Local Pottstown NGOs continue to adapt

The pandemic has reached all parts of society, including groups dedicated to serving the community. Whether they support the homeless, the hungry, or underprivileged children, local NGOs continue to persevere and push forward and support their communities when they are needed most.

Working closely with many local NGOs, Amy Lehman, director of partnership programs at Hill, observed: “Many local non-profit organizations in and around Pottstown have faced increased demand since the pandemic began, especially those that serve people living with food insecurity and others that provide shelter or support finding affordable housing.” She also pointed out that, since many volunteers are older, these organizations need to be extra careful about maintaining a safe working space.

The Lessig-Booth Family Residence shelter provided by the Salvation Army of Pottstown is a shelter housing and supporting people through their homeless periods. When the pandemic first hit, they decided to minimize the number of people remaining and encourage them to live with relatives. After they started to gradually bring back the families, they implemented new safety practices such as daily temperature checks and mask-wearing. As of now, Wendy Egolf, the director of housing programs at Salvation Army says that safety is still the number one priority. 

“Our primary goal continues to be maintaining safety and health for all families and staff members, and our increased sanitation procedures will remain at a more robust level,” said Egolf. Aside from initial sanitization measures, the Lessig-Booth Family Residence has placed hand sanitizing stations throughout the building.

“We continue with increased signage and verbal cues, reminding families to wash and sanitize their hands. We also continue to ask questions related to current health status of each family member being admitted to the program,” Egolf said. “The COVID-19 pandemic continues to change the way we view the safety and function in the family residence,” she continued. With these precautions in place, they were able to properly deal with two incidents of COVID-19 quickly and constrain any further spread of the virus.

Good Samaritan Services is another NGO that works to address the full spectrum of housing needs in the Pottstown community. According to Richard Baxter, Director of Residential Services at Good Samaritan Services, intakes are what have been impacted most.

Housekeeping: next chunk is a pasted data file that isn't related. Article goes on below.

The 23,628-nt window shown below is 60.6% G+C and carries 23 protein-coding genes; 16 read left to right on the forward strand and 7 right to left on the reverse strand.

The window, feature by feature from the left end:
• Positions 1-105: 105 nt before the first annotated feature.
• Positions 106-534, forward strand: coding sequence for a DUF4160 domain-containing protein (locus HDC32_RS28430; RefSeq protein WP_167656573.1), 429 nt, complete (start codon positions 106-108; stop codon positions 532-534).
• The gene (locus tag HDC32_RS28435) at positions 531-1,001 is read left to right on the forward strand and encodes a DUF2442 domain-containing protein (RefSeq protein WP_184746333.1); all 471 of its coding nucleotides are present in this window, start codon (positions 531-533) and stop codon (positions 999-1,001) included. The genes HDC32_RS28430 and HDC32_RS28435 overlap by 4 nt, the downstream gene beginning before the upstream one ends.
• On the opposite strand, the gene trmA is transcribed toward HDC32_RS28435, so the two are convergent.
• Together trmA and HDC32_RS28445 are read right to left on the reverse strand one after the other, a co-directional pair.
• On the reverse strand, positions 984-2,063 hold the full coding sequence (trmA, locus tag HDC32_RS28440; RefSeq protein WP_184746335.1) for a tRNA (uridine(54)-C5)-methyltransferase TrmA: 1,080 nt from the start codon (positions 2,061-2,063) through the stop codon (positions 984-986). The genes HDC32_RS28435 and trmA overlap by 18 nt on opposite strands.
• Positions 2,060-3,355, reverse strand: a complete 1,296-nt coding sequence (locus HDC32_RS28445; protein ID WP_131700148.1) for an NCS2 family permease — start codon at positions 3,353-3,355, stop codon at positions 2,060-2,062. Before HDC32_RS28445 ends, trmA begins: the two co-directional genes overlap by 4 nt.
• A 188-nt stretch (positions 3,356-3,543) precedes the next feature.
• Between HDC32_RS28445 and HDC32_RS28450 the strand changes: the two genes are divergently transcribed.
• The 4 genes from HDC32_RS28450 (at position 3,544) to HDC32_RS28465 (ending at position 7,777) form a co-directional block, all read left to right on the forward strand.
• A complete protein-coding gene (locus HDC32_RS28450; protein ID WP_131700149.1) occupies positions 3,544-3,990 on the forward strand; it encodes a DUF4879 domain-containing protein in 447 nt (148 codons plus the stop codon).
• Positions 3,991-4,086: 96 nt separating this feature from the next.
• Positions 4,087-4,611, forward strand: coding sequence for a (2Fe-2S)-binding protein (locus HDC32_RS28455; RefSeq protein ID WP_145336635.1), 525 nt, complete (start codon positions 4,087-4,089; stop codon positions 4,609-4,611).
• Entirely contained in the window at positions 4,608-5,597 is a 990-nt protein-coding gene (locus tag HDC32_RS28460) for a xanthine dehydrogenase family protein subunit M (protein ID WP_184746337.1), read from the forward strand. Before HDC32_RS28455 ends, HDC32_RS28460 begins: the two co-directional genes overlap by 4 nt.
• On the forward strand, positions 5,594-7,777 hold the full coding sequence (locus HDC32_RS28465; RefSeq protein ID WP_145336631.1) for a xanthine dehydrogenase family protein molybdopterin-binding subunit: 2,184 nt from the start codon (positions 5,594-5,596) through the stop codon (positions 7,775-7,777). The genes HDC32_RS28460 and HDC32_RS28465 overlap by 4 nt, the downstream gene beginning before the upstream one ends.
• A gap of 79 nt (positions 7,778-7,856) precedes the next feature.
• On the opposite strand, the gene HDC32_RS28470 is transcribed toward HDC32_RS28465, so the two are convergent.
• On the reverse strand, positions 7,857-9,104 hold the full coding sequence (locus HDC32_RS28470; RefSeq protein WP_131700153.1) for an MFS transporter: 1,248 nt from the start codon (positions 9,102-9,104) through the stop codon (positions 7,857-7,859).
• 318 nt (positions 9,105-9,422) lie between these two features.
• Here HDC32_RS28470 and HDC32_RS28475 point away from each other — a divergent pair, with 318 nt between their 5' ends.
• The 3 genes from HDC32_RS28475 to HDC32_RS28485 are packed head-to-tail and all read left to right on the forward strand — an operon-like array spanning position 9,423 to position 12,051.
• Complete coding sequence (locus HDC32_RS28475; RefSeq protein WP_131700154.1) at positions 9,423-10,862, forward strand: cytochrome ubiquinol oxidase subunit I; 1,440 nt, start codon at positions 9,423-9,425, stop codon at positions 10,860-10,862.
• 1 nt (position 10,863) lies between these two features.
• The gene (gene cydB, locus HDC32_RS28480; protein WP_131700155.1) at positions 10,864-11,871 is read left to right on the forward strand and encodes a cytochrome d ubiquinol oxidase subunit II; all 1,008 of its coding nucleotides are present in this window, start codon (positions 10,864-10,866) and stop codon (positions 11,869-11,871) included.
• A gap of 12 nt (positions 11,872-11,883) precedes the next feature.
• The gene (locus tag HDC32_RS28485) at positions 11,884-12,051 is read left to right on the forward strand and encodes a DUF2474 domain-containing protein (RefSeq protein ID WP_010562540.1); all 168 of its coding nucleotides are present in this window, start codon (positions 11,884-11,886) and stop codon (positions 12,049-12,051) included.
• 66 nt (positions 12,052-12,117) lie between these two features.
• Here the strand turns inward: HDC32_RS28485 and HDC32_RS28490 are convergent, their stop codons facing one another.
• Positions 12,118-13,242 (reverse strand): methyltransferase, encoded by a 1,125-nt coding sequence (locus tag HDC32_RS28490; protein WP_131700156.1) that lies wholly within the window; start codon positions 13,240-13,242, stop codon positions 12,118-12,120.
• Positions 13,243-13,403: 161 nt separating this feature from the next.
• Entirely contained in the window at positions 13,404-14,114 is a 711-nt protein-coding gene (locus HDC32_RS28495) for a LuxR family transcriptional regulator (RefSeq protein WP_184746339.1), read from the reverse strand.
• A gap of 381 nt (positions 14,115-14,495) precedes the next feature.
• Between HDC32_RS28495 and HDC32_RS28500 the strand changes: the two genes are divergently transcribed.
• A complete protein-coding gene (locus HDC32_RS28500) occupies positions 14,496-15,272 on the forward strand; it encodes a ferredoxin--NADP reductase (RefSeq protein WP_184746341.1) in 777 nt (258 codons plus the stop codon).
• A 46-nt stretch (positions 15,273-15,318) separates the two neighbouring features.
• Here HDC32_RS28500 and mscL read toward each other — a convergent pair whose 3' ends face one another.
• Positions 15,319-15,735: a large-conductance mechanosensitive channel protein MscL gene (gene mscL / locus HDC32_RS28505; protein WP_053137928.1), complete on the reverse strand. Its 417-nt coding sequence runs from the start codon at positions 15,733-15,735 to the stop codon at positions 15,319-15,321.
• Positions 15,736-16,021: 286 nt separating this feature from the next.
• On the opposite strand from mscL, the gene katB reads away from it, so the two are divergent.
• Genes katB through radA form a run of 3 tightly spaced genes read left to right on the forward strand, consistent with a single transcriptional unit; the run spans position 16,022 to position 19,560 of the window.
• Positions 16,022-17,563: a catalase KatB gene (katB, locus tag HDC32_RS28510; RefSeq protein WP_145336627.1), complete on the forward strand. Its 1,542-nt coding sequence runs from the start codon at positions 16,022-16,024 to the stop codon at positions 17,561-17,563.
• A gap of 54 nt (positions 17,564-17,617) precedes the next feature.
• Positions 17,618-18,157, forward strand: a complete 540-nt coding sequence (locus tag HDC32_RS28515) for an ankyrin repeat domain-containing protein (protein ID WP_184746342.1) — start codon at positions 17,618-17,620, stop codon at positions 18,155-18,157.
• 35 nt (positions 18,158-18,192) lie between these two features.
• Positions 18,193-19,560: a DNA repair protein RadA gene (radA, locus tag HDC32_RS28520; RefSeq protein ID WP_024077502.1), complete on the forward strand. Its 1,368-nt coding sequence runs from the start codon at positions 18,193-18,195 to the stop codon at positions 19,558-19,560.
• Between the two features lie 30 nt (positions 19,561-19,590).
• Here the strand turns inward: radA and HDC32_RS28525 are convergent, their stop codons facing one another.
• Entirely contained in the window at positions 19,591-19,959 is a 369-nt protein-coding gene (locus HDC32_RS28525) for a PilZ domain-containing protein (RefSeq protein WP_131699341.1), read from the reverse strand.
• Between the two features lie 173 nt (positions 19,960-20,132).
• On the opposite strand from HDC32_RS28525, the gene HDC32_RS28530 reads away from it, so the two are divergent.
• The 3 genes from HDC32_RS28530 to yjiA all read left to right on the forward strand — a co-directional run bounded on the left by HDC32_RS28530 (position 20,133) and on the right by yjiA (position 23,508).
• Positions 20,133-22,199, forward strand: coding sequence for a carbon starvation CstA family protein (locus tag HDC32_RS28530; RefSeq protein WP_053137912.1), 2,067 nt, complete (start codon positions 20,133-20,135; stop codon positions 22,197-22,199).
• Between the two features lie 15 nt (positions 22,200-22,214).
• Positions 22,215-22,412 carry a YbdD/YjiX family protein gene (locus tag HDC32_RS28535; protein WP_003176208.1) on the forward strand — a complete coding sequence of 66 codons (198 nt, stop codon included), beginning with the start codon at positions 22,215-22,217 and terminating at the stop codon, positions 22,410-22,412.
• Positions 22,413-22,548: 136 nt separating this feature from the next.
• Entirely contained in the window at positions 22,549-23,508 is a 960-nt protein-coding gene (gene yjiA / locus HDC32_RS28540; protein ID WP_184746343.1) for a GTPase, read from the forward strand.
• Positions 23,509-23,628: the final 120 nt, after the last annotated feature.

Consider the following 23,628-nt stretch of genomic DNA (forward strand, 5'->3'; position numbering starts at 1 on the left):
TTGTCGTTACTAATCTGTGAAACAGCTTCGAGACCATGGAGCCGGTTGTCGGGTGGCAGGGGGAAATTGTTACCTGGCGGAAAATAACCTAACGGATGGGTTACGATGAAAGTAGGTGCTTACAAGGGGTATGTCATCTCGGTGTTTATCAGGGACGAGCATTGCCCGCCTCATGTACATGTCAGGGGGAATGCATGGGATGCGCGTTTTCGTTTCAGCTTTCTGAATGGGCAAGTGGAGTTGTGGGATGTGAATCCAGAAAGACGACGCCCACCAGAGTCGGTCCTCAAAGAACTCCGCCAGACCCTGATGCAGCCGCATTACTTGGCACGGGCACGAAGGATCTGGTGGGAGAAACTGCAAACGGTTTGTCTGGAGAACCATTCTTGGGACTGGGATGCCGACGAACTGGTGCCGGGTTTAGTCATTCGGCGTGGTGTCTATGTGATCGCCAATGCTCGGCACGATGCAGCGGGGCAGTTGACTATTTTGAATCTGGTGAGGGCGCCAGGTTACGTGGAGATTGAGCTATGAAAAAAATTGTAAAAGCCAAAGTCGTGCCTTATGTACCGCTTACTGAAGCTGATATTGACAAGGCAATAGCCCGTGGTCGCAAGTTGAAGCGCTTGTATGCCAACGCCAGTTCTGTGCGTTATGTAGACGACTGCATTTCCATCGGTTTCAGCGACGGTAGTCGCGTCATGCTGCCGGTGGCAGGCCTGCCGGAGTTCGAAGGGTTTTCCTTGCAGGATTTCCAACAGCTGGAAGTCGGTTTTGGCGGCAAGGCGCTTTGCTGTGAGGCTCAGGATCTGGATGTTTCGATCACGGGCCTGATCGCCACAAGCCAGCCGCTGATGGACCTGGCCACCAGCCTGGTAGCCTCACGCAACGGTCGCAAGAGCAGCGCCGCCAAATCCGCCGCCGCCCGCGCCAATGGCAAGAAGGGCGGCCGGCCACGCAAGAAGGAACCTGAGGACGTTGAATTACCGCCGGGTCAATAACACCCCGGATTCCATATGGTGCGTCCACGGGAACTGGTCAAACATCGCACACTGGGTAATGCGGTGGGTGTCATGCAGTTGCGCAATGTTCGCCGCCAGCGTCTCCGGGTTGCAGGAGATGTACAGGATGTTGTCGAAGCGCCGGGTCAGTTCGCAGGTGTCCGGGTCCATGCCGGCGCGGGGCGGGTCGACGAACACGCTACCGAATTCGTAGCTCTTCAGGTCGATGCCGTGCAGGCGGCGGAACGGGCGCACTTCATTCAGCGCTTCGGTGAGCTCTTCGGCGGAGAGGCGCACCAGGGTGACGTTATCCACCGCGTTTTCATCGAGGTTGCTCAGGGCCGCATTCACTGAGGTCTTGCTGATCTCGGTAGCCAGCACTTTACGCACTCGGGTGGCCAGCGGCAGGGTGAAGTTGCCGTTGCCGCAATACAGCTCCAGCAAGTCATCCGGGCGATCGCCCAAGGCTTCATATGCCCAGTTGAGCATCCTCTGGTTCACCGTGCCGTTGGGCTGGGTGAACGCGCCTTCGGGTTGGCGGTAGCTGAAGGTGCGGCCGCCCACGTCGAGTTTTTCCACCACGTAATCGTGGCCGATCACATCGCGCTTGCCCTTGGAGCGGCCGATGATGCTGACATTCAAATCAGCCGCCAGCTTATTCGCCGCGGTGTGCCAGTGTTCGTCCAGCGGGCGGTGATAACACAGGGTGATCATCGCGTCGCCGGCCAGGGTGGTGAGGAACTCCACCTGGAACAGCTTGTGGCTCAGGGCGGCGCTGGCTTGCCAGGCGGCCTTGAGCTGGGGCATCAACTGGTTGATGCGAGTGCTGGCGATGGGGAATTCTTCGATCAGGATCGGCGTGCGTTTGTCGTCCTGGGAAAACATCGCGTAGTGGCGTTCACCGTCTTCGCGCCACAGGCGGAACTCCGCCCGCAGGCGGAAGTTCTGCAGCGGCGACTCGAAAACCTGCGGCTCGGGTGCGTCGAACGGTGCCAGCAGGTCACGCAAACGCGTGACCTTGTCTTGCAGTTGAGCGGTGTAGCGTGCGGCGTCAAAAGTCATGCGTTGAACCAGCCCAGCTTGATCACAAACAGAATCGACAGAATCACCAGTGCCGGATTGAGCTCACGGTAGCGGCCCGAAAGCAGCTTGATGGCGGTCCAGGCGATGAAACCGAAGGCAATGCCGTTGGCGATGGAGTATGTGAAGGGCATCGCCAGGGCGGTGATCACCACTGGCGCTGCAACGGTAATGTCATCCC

“The biggest change we have had to make in our Phoenixville shelter and the transitional program was with intakes. We used to accept people into the program on a rolling basis as space opened up, but now we are only doing 1 intake into the program every 10 days. A new arrival stays in an isolation room for 10 days and then we move them into the general population in the emergency shelter and then begin with a new person,” said Baxter. However, Baxter is still hopeful.

“Despite the challenges of the pandemic, our staff and board remained focused on our mission: to serve those experiencing and at risk of homelessness, and to support stability in the lives of those we serve,” said Baxter.

Additionally, Lehman noted that “other organizations, such as those supporting youth, have pivoted to online programming. ArtFusion created art kits for pick up and use during online classes and The Foundation for Pottstown Education focused on helping students get computers and WiFi access for remote learning, an effort that was supported by a generous gift through The Hill School.” The JT Dorsey Foundation, a non-profit aiming to promote youth growth through sports programs, directed more attention to virtual services as well. 

“We have not been able to deliver our normal program but are trying to find ways to reach our families in a safe way,” said CEO Julian Dorsey. “We have not really focused on delivering soccer, though we have dropped off soccer balls to kids who want to stay active at home. They use our online curriculum or get on Zoom. We have started to create some online cooking videos that show families how to make low-cost healthy meals and are putting together some family workout videos they can do at home.”

After almost a year following local non-profits’ pandemic responses, Lehman comments on the effect their tenacity has had on the community at large.

“Overall, it has been inspiring to see how many people have stepped up to support non-profits during this crisis because they value the work being done and recognize the increased need.”